modaspia

pompeii and loneliness

Ursula Dean

 

we visited pompeii - hot and dusty and near the sea in italy.  in the distance was mt. vesuvius, the volcano who's eruption in 79 a.d. wiped out pretty much anyone who didn't evacuate the city.  we mostly walked around quietly looking into the dwellings, following paths through archways and listening from time to time to a nearby tour guide.  at this point in the trip i was heartbroken that my son wasn't really enjoying this kind of travel.  i think i cried 6 times while in europe. it was difficult, that part of the trip.  i think by the time we left for europe he was more interested in staying home for the summer and hanging out with his mates.  i spent a lot of time trying to make him happy or comfortable or just interested in whatever we were doing that day.  raising a teenager has opened up some parts of me i didn't know were still there.  just complete anxiousness, a feeling of being heartbroken, feeling overwhelmed or just overbearing.  a lot of these feelings i associate with some rocky relationships in my 20s - which sounds strange but if you have a teenager you might understand.  i didn't realize that when they begin to (as they should) move away from you a bit, distance themselves from you in order to grow into an adult some day, that it left you on the opposite side of the road looking on.  and that feeling is incredibly intense.  so pompeii .. i loved the quiet of the place. 


9 comments

  • : )

    maiastras

  • I often find it lonesome, too, parenting teenagers. It almost feels like being one again, sometimes. xo

    Jen

  • Reading this brought tears to my eyes. So many feelings we carry with us. And then and again they rise up. Ebb and flow.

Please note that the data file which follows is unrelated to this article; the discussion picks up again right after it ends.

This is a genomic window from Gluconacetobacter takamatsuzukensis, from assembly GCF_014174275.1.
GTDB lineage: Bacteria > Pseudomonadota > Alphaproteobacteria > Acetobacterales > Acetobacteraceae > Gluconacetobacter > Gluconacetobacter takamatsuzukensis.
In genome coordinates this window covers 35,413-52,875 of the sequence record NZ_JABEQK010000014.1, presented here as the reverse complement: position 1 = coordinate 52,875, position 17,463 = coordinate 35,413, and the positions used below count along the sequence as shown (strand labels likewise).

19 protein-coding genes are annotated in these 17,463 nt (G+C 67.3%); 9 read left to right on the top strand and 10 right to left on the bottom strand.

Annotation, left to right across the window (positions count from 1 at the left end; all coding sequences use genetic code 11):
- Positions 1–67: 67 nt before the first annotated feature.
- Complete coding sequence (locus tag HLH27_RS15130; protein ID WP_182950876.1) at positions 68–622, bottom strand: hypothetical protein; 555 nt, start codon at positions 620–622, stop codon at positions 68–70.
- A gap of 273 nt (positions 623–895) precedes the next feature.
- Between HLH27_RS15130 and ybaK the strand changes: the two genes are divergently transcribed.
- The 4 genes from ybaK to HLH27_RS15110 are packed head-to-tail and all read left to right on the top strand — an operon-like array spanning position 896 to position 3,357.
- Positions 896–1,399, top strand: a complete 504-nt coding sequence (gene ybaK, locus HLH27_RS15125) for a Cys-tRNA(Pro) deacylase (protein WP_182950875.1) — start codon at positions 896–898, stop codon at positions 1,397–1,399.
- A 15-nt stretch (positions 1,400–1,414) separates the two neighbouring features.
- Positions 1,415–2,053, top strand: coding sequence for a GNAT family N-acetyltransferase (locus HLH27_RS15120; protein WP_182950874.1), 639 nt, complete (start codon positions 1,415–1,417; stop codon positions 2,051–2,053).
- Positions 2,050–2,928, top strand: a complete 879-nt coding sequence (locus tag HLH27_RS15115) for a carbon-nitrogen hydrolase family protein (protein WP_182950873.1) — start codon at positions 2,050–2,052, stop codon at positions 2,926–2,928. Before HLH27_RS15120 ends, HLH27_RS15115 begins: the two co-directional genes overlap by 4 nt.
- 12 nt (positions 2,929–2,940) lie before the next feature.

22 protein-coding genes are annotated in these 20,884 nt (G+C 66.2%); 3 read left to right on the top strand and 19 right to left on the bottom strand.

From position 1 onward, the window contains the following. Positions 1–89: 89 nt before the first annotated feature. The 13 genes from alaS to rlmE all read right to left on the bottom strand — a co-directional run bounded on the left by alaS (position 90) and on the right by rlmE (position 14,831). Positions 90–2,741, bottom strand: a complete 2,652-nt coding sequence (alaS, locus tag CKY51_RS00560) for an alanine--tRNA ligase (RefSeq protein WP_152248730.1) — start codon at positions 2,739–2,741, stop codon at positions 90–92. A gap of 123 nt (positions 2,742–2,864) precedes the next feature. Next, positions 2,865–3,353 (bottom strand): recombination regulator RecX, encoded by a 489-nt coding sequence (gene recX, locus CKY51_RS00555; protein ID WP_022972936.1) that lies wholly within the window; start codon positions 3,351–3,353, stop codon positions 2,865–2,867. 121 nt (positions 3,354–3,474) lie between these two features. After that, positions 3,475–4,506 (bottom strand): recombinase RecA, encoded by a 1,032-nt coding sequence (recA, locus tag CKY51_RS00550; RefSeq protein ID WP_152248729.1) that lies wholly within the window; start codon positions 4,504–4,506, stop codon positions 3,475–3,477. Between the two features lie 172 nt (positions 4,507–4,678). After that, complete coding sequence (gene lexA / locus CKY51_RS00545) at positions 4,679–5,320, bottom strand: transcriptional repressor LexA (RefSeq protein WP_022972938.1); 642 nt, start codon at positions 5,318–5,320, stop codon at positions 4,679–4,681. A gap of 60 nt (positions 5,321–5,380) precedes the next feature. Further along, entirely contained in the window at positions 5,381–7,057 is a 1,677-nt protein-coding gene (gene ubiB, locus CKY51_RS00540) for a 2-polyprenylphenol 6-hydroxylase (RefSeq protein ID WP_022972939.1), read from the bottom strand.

Mary

  • kristina and laura .. xo

    ursula

  • I am not sure how we survived my son’s teenagerhood, which was shot through with negotiating the pull-and-push away and back forces between him and us. There was is always tremendous love but how often, on the path to becoming his own person while yet wanting us always to ‘be there,’ feelings ran high and then into the lowest of lows and sloughs of despond! I never regret all we struggled through together. I did fear we would never see more him finding delight and joy in our shared experiences as he had when he was little. He turned 20 this year; even as he entered his late teens things seemed to becoming round. No easy task it is to give them space to grow into their own lives and selves (it wasn’t for me.. I have cringed at some memories!). — He may not know it now or wish to communicate it to you, but the trip will resonate and in a good and great and important way. And yes, please be kind to yourself!

    kristina


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